Artists at World Festival of Black Arts Share Pan-African Vision
Photo: VOA-R. Shryock
"If America is the United States of America, then why can't Africa be the United States of Africa?, asked Jean."
"I want to learn about the homeland. I want to learn about partnerships. What we can do," said Masters. "What we can bring to the table. What we can bring back, what resources. I want to talk about and learn about student exchanges in the medical field, trade possibilities, possibilities about people coming over to work on some of the projects here."
"One of the things that I laid on the heart of the ministers is the inclusion of the hip-hop generation and how important that is, because it be will the young people who will be able to carry on the legacy, the policy and the decision making that we will raise here at this festival," Blakely said.
Poet Marc Alexandre Oho Bambe says the event was a great chance to share in the idea of a United Africa with other artists from around the continent.
"Pan-Africanism is a beautiful idea. And, like all the beautiful ideas, [we] have to share, we have to share Pan-Africanism. We have to share our Afro-optimism, and we have to learn the young generations to believe in themselves first, in their country, motherland, in Africa," Bambe said. "And, in all the heritage we take from the past. The first FESMAN was a beautiful project and for some persons just an utopia, and utopia and dreams build the world. Utopia and dreams really build the world."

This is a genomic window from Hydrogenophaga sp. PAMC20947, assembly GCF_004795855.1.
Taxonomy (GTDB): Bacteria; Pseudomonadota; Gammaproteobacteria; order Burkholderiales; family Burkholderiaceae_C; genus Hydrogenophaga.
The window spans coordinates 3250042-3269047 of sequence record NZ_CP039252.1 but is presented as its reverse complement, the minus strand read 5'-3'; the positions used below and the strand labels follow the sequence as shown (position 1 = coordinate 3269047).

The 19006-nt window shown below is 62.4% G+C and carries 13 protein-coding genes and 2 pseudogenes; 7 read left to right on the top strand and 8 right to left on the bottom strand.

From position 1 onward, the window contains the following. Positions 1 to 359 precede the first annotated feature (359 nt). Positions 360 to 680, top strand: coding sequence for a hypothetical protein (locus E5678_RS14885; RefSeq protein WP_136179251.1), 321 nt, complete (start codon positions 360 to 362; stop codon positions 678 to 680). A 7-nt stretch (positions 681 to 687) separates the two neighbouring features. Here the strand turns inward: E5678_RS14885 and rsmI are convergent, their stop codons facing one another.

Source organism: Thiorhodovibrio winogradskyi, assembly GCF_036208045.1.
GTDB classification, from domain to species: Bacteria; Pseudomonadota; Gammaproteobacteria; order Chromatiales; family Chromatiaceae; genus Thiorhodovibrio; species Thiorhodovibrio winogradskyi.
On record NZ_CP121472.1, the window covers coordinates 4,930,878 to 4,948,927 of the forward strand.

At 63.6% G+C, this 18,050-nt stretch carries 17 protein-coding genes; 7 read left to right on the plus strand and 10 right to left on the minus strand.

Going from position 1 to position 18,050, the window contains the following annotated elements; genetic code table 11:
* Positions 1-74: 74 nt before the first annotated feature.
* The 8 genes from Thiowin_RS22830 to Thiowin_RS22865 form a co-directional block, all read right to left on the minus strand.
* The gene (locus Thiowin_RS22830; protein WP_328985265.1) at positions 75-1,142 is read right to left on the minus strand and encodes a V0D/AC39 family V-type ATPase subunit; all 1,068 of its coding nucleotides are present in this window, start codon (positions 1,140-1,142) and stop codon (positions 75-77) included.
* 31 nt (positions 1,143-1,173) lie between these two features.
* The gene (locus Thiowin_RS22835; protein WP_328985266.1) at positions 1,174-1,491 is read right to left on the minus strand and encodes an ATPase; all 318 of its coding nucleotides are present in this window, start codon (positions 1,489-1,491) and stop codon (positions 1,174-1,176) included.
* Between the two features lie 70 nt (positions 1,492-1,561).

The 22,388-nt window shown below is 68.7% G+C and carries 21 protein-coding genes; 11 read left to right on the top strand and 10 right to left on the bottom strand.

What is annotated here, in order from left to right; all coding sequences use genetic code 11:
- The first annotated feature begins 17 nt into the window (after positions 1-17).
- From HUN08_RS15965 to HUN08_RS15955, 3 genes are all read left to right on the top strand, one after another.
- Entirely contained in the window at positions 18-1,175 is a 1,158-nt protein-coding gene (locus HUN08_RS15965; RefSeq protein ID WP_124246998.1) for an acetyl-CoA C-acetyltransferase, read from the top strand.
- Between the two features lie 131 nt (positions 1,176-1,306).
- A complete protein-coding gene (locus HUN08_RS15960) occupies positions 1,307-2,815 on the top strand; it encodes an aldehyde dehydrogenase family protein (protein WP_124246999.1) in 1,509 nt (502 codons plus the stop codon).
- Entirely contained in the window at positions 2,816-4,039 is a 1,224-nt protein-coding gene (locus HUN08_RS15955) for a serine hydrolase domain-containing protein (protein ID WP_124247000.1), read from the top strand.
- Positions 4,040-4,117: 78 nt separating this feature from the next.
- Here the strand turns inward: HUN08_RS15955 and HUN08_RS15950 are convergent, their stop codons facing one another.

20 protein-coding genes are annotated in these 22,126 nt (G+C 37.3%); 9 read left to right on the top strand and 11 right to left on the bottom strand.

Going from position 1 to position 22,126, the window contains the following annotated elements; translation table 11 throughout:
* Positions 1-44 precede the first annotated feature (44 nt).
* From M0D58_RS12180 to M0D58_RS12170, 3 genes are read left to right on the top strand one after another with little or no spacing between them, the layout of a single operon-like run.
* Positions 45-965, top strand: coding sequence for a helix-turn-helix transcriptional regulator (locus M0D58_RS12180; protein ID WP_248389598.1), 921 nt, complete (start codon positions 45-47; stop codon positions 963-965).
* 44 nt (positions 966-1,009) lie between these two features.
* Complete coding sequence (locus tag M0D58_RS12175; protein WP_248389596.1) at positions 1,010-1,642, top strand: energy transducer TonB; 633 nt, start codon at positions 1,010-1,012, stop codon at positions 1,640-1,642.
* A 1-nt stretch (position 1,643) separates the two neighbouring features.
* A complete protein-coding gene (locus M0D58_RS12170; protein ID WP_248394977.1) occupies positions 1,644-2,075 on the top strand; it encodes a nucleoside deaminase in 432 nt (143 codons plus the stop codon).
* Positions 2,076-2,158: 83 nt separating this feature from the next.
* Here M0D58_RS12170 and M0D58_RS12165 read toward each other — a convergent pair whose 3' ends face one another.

The first festival was held in Dakar in 1966 and was conceived by former Senegalese President Leopold Senghor as a way to celebrate the recent independence of African countries from their colonial powers. The second FESMAN was held in Nigeria in 1977. This year's festival Dakar marked just the third time for the event, as well as a return to its original site.
Artists at World Festival of Black Arts Share Pan-African Vision - news article and video came from voanews.com